Mrs. Gabe and her self-cleaning house

Frances Gabe, who lives on seven acres overlooking a creek outside Newberg, Ore., likes nothing more than to play her 170-year-old pipe organ, make jewelry, sculpture, paint, write, read, and visit friends.

The problem was, she didn't have enough time to clean the house.

So what did this long-time builder do? She invented a house that cleans itself. In other words, a self-cleaning house.

Like a weekend handyman adding a spare bedroom, Mrs. Gabe has remodeled her little home by creating a prototype of her self-cleaning house. The approximately 1,000-square-foot house includes 68 patentable devices she has been perfecting over the past 11 years.

Mrs. Gabe, who says she has applied for one patent on the whole package, expects to market it this year.

''Every building we've got right now is obsolete,'' the Oregonian asserts in a matter-of-fact tone, indicating she wants to do something about it.

Mrs. Gabe still hasn't put the entire house in working order, and much of it still looks like a workshop. However, she says she feels she has made all the required breakthroughs in machinery and design.

The major cleaning apparatus is a sprayer, resembling a light fixture with two small nozzles, mounted to the center of the ceiling in each room. The water-powered apparatus sprays soapy water, rinses, and then dries the room with hot air.

The clothes closet washes and dries garments. The kitchen cupboard is a dishwasher. Dresser drawers have a honeycomb plastic bottom that is designed so dust will fall through to a gently sloping floor where it can be flushed away. The toilet is dry, and the fireplace hoses its own ashes down a pipe and into the garden.

Besides the remarkably simple devices Mrs. Gabe has engineered into her prototype, she has designed the house to prevent future problems. She doesn't like curtains or rugs, for example, because they collect dirt.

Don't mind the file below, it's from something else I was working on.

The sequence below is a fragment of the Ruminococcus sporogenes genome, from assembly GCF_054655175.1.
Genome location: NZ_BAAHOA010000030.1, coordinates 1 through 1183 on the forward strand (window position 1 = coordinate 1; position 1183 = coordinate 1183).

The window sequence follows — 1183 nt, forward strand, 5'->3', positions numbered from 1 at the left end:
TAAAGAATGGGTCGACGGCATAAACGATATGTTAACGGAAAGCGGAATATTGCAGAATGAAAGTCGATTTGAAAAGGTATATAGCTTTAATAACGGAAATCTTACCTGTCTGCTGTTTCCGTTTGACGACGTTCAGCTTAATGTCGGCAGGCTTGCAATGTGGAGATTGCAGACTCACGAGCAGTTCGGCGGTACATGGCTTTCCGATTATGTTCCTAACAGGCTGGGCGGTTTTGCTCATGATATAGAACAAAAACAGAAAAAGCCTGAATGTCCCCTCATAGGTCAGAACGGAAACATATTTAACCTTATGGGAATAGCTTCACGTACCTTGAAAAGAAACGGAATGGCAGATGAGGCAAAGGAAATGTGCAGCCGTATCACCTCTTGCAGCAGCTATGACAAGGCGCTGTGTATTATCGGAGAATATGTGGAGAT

Windows are built flush with the walls. And her self-designed book covers protect any books that may be left lying around when the room-cleaning button is pushed.

Furniture is made of a waterproof composition that she says she also invented. Only the bed must be covered. The sprayers even clean the family dog.

''It's much more than a house,'' she explains. ''It's a way of living.''

The inventor says she has been a builder for as long as she can remember, visiting her contractor-father at work sites at the age of three. As a result she has worked as a builder for most of her adult life. She also has found time for such artistic things as sculpture and painting.

The ideas for many of her low-maintenance ideas came about 10 years ago, and she has been working on them ever since.

''I've looked at many of her devices, and so far as I can see, they are quite intelligent,'' says Larry Campbell, Northwest manager of the Inventors Workshop International, a nonprofit group that helps inventors. ''I really love her, and so does everybody else,'' he adds. ''No one has a bad word to say about her.''

Mrs. Gabe lives alone in her studio - with her two dogs, Megan and Saxon - doing nearly all the construction work herself. She attributes her inventiveness to what she calls ''round vision,'' explaining: ''When I look at your face, I see the back of your head.''

All her life, she declares, she has felt more comfortable inventing a new way to do something than looking at the usual way it is done.

A modern-day Thoreau, Mrs. Gabe moved to her wooded retreat some years ago.

While her self-cleaning house would cost considerably more than the ''28 dollars and 12 1/2 cents'' Thoreau spent on his house beside Walden Pond in Concord, Mass., the idea is the same.

In ''Walden'' Thoreau described what a good house should be: ''. . . such a shelter as you would be glad to reach in a tempestuous night, containing all the essentials of a house, and nothing for housekeeping.''

Mrs. Gabe follows the 19th-century philosopher's suggestion to build your own home: ''Shall we forever resign the pleasure of construction to the carpenter?''

''I like living here because people can't find me unless I give them directions,'' she smiles. ''I like to sit here in the evening overlooking the canyon . . . with the dogs at my feet.''

And when it's time to clean up the house, all she has to do is push a button.

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